Melissa was always very secretive about where she was getting her drugs, Ashlee said, so it's hard to tell how quickly the addiction escalated.

Ashlee and Melissa's family both found out at different points in Melissa's life that she had used heroin.

"I knew she had an addiction, but I never thought it would get that far," Ashlee said.

And for the next 10-plus years, Melissa sought treatment from time to time, Jennifer said, including at a private, residential recovery program and at an inpatient program in a local hospital where she was introduced to Suboxone, a prescription medicine that can be used to treat opioid dependence. Health officials also warn it can be abused just like any other opioid, which is what Melissa's family said she did.

It's the same thing that happened when Melissa started receiving methadone from an outpatient clinic in South Bend. She became "obsessed" with her dosages, Carlene Smith, Melissa's mother, said. So much so that Melissa wouldn't go on family vacations for fear of not getting her dosage.

And in Melissa's mind everything was fine because these treatments were prescribed by doctors, so she was thought she was getting help, family members said.

"Nothing ever progressed into something better, it fueled into something worse," Jennifer said. "These pills never helped her see the light at the end of the tunnel. They drew her deeper in."

The family also faced roadblocks in getting Melissa into treatment centers, they say. Melissa was an adult, so her mother could not force her into treatment.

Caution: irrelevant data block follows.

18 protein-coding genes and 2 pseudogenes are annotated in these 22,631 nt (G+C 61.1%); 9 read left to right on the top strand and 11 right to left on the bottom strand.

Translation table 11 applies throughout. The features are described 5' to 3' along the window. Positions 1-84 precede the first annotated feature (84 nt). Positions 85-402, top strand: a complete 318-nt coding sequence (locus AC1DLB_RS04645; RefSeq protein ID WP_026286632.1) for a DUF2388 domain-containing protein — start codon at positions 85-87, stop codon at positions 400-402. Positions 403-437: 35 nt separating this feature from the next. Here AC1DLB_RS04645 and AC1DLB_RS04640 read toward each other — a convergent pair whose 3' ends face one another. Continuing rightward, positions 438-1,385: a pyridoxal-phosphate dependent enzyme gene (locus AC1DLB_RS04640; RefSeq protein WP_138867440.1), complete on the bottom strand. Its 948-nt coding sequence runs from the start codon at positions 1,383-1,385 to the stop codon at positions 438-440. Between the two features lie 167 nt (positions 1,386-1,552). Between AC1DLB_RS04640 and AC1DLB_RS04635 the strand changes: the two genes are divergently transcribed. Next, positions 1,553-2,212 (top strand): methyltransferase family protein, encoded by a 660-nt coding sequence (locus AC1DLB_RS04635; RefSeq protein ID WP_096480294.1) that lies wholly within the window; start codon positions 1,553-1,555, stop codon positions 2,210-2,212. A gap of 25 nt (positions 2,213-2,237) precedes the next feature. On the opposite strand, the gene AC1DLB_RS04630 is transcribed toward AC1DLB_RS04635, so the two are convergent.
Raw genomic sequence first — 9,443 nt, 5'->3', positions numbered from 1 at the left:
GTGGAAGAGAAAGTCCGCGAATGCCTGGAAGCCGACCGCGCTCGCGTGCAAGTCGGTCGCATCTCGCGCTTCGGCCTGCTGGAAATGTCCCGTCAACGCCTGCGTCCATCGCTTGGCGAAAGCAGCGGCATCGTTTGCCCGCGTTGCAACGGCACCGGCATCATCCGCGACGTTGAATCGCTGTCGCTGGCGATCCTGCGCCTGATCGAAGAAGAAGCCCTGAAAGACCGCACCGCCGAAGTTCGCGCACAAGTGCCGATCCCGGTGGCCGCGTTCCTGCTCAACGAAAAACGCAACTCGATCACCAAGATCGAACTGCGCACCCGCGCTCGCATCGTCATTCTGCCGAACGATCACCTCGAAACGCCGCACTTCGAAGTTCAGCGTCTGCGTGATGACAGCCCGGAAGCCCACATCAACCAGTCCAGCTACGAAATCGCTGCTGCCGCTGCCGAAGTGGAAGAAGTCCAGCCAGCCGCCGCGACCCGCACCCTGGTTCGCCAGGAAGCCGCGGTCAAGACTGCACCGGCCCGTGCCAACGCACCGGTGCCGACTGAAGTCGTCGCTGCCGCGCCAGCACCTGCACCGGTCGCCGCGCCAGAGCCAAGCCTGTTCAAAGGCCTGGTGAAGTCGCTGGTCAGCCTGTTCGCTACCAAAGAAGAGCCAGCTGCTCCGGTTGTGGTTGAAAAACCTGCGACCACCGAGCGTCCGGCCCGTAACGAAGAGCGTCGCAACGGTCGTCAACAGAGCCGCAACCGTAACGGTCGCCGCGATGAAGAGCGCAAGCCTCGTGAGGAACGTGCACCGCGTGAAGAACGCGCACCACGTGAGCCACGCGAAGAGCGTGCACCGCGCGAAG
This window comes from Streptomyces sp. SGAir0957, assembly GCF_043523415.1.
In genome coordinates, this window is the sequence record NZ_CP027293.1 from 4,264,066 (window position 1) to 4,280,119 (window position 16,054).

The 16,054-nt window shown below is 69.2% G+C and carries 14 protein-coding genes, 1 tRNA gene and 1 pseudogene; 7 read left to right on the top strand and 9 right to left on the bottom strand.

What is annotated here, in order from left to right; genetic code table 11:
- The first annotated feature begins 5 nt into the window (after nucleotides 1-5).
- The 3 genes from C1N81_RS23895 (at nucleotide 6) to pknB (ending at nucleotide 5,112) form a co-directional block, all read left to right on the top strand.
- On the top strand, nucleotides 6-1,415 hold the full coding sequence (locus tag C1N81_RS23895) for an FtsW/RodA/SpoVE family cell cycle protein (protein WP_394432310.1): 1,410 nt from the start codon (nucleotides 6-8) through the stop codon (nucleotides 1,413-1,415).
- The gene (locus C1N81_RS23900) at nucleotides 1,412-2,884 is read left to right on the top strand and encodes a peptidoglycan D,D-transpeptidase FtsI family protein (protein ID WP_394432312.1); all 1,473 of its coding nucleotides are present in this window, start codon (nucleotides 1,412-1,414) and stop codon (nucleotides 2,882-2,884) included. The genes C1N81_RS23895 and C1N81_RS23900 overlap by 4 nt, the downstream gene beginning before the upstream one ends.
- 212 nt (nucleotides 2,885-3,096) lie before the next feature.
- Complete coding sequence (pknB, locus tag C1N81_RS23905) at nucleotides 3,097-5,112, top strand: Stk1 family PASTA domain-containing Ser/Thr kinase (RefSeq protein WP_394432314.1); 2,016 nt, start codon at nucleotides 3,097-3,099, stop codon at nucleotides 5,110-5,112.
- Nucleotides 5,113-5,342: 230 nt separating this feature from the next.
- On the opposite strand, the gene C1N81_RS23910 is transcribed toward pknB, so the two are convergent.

"The only thing that can pull you out is yourself," Sarah said. "I can't tell you how many times I wrestled with the fact that I just wanted to hug her and take all her pain away. In the end only one person can bring you out of that."

About five years ago, the family arranged for Melissa to go to a rehab facility. During that time, Melissa was gone, but Carlene said she's not sure if she was actually at the facility. When she would call, staff members said they couldn't legally provide any information.

Treatment centers, especially long-term inpatient ones equipped to work with someone so far into addiction like Melissa, were also hard to come by, Carlene said. and even if there was a program available, it was a struggle to afford it. Melissa couldn't keep a job long enough to get insurance and the family, as much as they wanted to help, couldn't always pull together the money to pay for treatment.

There is a drought in the community for places to go, Jennifer said. That's something the family is hoping Melissa's story can help change. There needs to be more places, especially inpatient centers, where addicts can go for long periods of times.

"These people need help," Sarah said, "and there's not a lot of help out there for them and the help out there is not affordable."

It was a Saturday morning when Carlene found Melissa. The night before, they ate Bruno's pizza, one of Melissa's favorites. The next day, Carlene walked into Melissa's room to find her on the floor.